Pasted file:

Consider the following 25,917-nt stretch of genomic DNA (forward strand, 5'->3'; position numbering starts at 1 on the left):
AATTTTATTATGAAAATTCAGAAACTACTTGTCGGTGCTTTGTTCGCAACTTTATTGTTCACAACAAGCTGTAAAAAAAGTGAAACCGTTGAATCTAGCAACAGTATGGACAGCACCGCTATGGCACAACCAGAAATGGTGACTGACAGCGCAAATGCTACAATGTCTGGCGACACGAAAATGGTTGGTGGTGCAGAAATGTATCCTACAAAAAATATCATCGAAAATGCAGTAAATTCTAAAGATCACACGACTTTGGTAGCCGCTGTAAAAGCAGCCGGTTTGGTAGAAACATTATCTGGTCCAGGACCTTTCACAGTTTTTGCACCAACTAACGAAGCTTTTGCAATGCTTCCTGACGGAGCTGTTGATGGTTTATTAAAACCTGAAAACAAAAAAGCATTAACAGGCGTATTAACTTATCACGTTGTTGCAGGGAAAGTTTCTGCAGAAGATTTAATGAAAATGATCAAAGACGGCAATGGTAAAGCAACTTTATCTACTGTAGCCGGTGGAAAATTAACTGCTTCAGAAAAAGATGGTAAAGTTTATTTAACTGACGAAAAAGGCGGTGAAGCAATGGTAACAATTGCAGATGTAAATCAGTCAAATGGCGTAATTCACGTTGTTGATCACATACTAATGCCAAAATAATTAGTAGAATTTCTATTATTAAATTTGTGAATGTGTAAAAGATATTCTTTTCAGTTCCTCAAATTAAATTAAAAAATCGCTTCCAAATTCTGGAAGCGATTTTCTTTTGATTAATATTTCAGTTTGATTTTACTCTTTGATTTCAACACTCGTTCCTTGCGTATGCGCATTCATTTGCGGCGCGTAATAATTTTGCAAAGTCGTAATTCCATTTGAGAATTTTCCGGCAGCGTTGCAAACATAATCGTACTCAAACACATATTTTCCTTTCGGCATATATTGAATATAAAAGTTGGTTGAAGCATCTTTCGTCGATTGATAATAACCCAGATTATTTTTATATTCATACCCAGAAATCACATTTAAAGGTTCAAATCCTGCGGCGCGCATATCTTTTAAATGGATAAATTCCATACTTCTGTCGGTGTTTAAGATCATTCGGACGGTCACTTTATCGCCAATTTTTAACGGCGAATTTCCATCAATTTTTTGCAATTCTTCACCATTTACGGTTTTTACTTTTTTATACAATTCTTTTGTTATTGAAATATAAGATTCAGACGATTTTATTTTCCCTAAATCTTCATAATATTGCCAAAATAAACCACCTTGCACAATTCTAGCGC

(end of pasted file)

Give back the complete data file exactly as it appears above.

Consider the following 25,917-nt stretch of genomic DNA (forward strand, 5'->3'; position numbering starts at 1 on the left):
AATTTTATTATGAAAATTCAGAAACTACTTGTCGGTGCTTTGTTCGCAACTTTATTGTTCACAACAAGCTGTAAAAAAAGTGAAACCGTTGAATCTAGCAACAGTATGGACAGCACCGCTATGGCACAACCAGAAATGGTGACTGACAGCGCAAATGCTACAATGTCTGGCGACACGAAAATGGTTGGTGGTGCAGAAATGTATCCTACAAAAAATATCATCGAAAATGCAGTAAATTCTAAAGATCACACGACTTTGGTAGCCGCTGTAAAAGCAGCCGGTTTGGTAGAAACATTATCTGGTCCAGGACCTTTCACAGTTTTTGCACCAACTAACGAAGCTTTTGCAATGCTTCCTGACGGAGCTGTTGATGGTTTATTAAAACCTGAAAACAAAAAAGCATTAACAGGCGTATTAACTTATCACGTTGTTGCAGGGAAAGTTTCTGCAGAAGATTTAATGAAAATGATCAAAGACGGCAATGGTAAAGCAACTTTATCTACTGTAGCCGGTGGAAAATTAACTGCTTCAGAAAAAGATGGTAAAGTTTATTTAACTGACGAAAAAGGCGGTGAAGCAATGGTAACAATTGCAGATGTAAATCAGTCAAATGGCGTAATTCACGTTGTTGATCACATACTAATGCCAAAATAATTAGTAGAATTTCTATTATTAAATTTGTGAATGTGTAAAAGATATTCTTTTCAGTTCCTCAAATTAAATTAAAAAATCGCTTCCAAATTCTGGAAGCGATTTTCTTTTGATTAATATTTCAGTTTGATTTTACTCTTTGATTTCAACACTCGTTCCTTGCGTATGCGCATTCATTTGCGGCGCGTAATAATTTTGCAAAGTCGTAATTCCATTTGAGAATTTTCCGGCAGCGTTGCAAACATAATCGTACTCAAACACATATTTTCCTTTCGGCATATATTGAATATAAAAGTTGGTTGAAGCATCTTTCGTCGATTGATAATAACCCAGATTATTTTTATATTCATACCCAGAAATCACATTTAAAGGTTCAAATCCTGCGGCGCGCATATCTTTTAAATGGATAAATTCCATACTTCTGTCGGTGTTTAAGATCATTCGGACGGTCACTTTATCGCCAATTTTTAACGGCGAATTTCCATCAATTTTTTGCAATTCTTCACCATTTACGGTTTTTACTTTTTTATACAATTCTTTTGTTATTGAAATATAAGATTCAGACGATTTTATTTTCCCTAAATCTTCATAATATTGCCAAAATAAACCACCTTGCACAATTCTAGCGC